In the remote village of Kampung Manek Urai Lama, Kuala Krai, in the east coast state of Kelantan, hundreds of villagers had been stranded for days up on the hills, having fled for higher ground when flood waters surged into their homes without warning.
The evacuation had been frightening and sudden, with no help from the authorities, according to Hayati (not her real name), who is among those seeking shelter on the hill after the flood devastated her house.
“The time when we needed them the most, the police, the firemen failed us,” she said, her eyes brimming with unshed tears.
No one in the village expected the flood to reach their homes. So when the water came rushing in at 3am last Tuesday, families scrambled to get to safety as frantic phone calls were made to the authorities to save them.
But the rescue team wouldn’t, or couldn’t, come, and the villagers had only themselves to rely on.
“The water was coming in so fast. When the police said they couldn’t come here, I thought, ‘that’s it, we’ll just have to climb onto the roof.
“But, thank God, someone in the village had a sampan so I quickly climbed in and squeezed into it with my two-month-old baby and we fled for the homes higher up on the hills,” she said.
That night, each house on the hill had about five families crammed safely inside. Everyone had to make do with sleeping on the floor, and food was limited to whatever the homeowner had, she said.
“Even though there were so many of us seeking shelter, the homeowners welcomed us with open arms. They were very reassuring; they told us it was a good thing they had just popped over to the store that day so there was enough food to go around.”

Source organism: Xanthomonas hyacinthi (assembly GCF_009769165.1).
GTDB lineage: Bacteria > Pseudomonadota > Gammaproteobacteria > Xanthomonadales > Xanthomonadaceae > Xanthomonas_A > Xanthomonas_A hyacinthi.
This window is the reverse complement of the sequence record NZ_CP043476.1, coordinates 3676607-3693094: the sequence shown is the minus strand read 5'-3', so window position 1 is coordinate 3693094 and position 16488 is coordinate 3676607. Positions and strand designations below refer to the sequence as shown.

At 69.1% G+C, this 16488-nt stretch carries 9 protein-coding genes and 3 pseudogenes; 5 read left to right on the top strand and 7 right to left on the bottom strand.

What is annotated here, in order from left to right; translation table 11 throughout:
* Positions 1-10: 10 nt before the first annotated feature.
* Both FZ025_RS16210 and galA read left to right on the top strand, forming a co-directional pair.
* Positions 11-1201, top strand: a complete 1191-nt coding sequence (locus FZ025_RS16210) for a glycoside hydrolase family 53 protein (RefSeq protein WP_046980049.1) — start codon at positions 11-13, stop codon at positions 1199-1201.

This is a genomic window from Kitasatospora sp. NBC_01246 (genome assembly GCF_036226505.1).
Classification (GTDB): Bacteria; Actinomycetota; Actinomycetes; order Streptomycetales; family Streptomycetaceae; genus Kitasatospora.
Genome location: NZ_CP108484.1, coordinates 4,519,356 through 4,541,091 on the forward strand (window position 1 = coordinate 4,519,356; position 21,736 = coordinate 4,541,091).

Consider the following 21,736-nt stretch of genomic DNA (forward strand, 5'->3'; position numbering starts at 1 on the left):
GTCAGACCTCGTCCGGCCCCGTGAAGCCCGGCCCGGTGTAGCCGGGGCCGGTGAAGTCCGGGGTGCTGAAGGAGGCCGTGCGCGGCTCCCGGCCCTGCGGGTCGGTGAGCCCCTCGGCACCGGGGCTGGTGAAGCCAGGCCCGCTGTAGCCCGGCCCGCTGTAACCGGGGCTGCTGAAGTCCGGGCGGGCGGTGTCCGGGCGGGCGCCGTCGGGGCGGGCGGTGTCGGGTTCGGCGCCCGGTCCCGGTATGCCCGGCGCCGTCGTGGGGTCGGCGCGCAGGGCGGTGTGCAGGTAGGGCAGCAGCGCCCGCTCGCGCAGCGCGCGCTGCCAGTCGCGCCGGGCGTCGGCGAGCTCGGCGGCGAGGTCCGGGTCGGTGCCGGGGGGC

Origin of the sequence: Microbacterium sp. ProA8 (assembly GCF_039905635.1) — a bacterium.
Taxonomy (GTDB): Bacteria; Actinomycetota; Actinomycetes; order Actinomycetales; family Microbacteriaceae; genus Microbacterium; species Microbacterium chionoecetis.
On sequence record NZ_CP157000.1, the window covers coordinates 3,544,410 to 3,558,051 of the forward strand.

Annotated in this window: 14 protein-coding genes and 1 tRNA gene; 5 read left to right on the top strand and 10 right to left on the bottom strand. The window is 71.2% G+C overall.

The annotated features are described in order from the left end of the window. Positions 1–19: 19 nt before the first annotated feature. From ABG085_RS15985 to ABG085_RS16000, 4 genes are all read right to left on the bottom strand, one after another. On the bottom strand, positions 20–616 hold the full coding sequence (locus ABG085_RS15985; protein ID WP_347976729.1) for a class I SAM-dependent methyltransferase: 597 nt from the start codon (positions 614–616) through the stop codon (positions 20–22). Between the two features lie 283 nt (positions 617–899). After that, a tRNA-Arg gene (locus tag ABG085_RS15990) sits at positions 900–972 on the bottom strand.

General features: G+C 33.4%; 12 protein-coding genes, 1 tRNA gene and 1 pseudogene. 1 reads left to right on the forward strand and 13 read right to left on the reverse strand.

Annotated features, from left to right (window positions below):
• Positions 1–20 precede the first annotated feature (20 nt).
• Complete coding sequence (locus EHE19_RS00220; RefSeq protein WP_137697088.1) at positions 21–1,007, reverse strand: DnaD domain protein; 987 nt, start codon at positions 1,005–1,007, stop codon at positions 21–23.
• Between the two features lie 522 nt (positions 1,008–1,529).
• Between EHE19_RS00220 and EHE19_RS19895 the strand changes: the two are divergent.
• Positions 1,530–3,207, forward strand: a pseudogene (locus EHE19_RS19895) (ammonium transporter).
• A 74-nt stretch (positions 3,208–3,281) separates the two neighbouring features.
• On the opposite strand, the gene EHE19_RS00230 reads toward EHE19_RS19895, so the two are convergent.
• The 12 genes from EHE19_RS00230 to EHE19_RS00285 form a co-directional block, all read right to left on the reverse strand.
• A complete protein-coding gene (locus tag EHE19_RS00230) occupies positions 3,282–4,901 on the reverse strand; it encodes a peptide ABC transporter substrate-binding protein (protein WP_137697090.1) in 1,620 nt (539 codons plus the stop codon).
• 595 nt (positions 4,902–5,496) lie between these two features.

It was only two days later that more supplies reached them, as helicopters and boats dropped food and clothing to the villagers marooned on the hill.
Finally, the flood began to recede yesterday and they were able to slowly made their way back down the hill to check on their ravaged houses.
“Nothing’s left,” said Hayati with a shake of her head.
She was cleaning her house when approached by The Malaysian Insider. Although the house itself was intact, it was uninhabitable. Every inch of surface was covered in filth and wet mud, while the furniture was ruined.
“Everything is gone. Our furniture, our clothes, our food. We have nothing left,” she said, as her brothers lifted up the muddy remains of a wardrobe and dumped it in a heap in the street.
“I can’t even imagine how my children will start school in the next few days, everything I’ve bought for them is destroyed,” she said, her voice breaking.
The lower part of her village was almost entirely wiped out. Some houses, like Hayati’s, had survived the flood’s vicious onslaught, but others had been swept away by the sheer force of the water.
One wooden house had been lifted entirely from its foundation and was found smashed into the concrete house opposite the street.
Pieces of yellow plank – what remained of the wooden house’s living room walls – almost buried the neighbour’s home, which still managed to remain upright.
A sodden, pink mattress spattered with dirt lay dangling on the roof, while a metal bedframe and a few textbooks bloated with mud were the only things left from the wooden house.
Suhaimi (not his real name), 41, was grateful that the house had been empty when the flood carried it away; it had belonged to his mother-in-law, who had been in Kuala Lumpur the past week.
“I stayed in that house for 20 years, and even though I now live in Bachok, I do come here once a week. But it’s entirely gone now and no amount of cash vouchers will be able to bring it back,” he said.